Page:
Our research found that cash assistance is primarily helping refugee families by reducing their stress and thus improving intra-household relationships. Given the many other demands on income, we found little evidence that cash is improving opportunities for extra-familial socialisation and participation, largely because the amount is insufficient to cover competing expenditure priorities. Critically, however, we also found no evidence that cash is fomenting jealousy or exacerbating tensions between refugees and host communities. Adolescents reported more engagement with peers due to cash assistance, primarily the result of their having pocket money to spend with friends. UNICEF’s Makani centres emerged in our research as critical to improving adolescents lives, and especially adolescent girls’ lives. They not only provide a safe space where they can be with friends, and make new Jordanian friends, they also provide the opportunity to learn life skills and practice speaking up for themselves.
A further alternative is provided by UNHCR funded Community Support Committee (CSC) which offer numerous training opportunities and social activities.

Psychosocial well-being

Cash assistance had helped adults and children feel less stressed, but they also needed psychosocial support

Our research found extreme levels of trauma and stress among Syrian refugees, with nearly three-quarters of adult respondents reporting that their psychosocial well-being was bad because of the war and nearly 40% saying their overall quality of life was bad or very bad. Only 12% reported that their lives were good – with no differences between men and women or rural and urban respondents. Our qualitative work found that many, if not most, refugees have been traumatised by the combination of violence and poverty and that gender relations in particular have been turned upside down by the war. Many men, unable to provide for their families, feel emasculated and are responding by further restricting the lives of their wives and daughters.

Children and adolescents’ psychosocial well-being is also generally poor. Composite scores on the KIDSCREEN Quality of Life (QoL) tool are substantially below international averages, especially on friendships. Qualitative work highlights why: first, as noted above, many children (especially girls) are almost entirely socially isolated; second, adolescents in particular face growing violence in the community and at school.

Research participants overwhelmingly agreed that cash assistance is improving their well-being, with 96% agreeing that it had improved family well-being and 66% that it had improved children’s well-being. Nearly nine in ten said that it had reduced stress and over half said that it had improved their feelings of control. Fourfifths of adolescents said that their lives were better in Jordan than they were in war-torn Syria, and two-thirds believed that cash assistance was in part responsible for improvements. Overall, 31% of adults and 42% of adolescents reported that cash assistance had made children’s lives ‘a lot’ better, with younger teens and women more optimistic than older teens and men. Adults and children alike told us that while cash assistance had helped them feel less worried and stressed, they also needed psychosocial support.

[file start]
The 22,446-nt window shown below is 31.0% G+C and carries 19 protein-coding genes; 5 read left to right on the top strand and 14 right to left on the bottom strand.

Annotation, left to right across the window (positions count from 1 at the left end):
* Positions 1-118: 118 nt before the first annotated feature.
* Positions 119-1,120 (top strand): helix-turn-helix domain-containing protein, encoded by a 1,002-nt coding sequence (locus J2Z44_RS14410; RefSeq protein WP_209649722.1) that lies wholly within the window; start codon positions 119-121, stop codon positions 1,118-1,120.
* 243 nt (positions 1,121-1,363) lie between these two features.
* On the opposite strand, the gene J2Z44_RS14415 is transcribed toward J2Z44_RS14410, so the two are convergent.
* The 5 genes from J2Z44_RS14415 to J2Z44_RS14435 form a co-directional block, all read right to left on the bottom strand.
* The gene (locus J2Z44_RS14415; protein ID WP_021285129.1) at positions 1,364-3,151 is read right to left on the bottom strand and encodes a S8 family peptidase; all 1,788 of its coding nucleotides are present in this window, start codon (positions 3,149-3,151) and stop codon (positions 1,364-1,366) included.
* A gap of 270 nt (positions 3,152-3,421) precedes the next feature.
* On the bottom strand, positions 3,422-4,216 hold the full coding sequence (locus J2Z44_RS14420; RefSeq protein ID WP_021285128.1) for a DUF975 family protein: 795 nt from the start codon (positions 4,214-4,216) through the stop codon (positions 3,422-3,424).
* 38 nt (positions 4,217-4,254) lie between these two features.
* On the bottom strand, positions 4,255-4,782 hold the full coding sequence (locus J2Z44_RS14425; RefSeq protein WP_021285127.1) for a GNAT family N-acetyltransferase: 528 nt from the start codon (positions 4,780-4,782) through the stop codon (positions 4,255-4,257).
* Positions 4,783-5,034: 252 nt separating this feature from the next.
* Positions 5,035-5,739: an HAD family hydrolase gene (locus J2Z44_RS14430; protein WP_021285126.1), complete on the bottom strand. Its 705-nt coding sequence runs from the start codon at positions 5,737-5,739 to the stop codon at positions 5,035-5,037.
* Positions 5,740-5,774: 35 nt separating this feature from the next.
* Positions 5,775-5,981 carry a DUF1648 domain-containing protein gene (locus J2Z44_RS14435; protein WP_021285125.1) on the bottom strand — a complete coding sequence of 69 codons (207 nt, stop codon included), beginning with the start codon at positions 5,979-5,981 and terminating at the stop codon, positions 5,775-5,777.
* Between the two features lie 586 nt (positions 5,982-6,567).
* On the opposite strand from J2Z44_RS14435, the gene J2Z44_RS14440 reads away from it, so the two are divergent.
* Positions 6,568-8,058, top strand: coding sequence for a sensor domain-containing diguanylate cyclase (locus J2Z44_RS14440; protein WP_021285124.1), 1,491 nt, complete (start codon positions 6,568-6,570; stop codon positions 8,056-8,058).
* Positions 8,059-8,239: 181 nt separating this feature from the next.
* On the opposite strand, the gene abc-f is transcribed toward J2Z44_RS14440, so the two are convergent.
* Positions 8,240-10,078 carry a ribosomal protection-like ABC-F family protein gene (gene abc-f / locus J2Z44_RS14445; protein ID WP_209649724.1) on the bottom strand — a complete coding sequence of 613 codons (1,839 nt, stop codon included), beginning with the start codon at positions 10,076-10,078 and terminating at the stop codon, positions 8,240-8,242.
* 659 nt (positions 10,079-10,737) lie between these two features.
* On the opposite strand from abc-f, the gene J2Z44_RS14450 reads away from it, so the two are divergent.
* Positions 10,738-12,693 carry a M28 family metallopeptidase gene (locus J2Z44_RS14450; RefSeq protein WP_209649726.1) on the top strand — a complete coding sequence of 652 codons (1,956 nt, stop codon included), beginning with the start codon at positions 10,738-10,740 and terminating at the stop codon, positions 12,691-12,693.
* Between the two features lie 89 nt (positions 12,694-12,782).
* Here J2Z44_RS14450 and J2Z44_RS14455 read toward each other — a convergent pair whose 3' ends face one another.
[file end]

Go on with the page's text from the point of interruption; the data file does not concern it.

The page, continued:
eneficiary perspectives on cash assistance programme implementation

Overall, beneficiaries were satisfied with the cash transfer mechanisms but were less satisfied with the narrow scope of beneficiary-programme implementer interaction

While beneficiary perceptions of the UNHCR and UNICEF cash assistance programming were very positive overall, we found limited awareness of programme targeting and accountability mechanisms. Most beneficiaries had limited understanding of how the cash assistance was targeted, and a sizeable minority (30%) thought targeting was unfair. Families also had little understanding of the exact benefit amounts, and while they knew the main sources of funding, they had gaps in understanding as to how these were allocated. Overall, the process through which beneficiaries receive the cash assistance was reported to work well and most were satisfied with it. Although our qualitative work found some initial frustrations with the iris scan recognition system, there was an acknowledgement that other mechanisms were more liable to fraud or exploitation.

Beneficiaries were generally satisfied with the way they were treated by agency staff, although there was dissatisfaction with the level and scope of interaction, particularly the limited nature of home visits, which beneficiaries felt made it difficult for staff to really understand their struggles.
Finally, only half of all respondents were aware of a complaints system and many doubted that submitting a complaint would change anything. There were also repeated complaints about inability to get through to the UNHCR telephone helpline, with many people giving up before their call was answered.

Conclusions and recommendations

Our findings highlight a number of ways in which UN cash assistance programming could be strengthened to more effectively tackle the multi-dimensionality of poverty and vulnerability. First, it is critical to work towards a crosssectoral and joint stakeholder roadmap in implementing the more detailed recommendations below. While being clear about what the proposed theory of change is in terms of improving outcomes across different wellbeing domains, it is essential that the larger social protection framework ensure an integrated approach, with linkages to complementary programming if the services needed go beyond the specific remit of the implementing agency.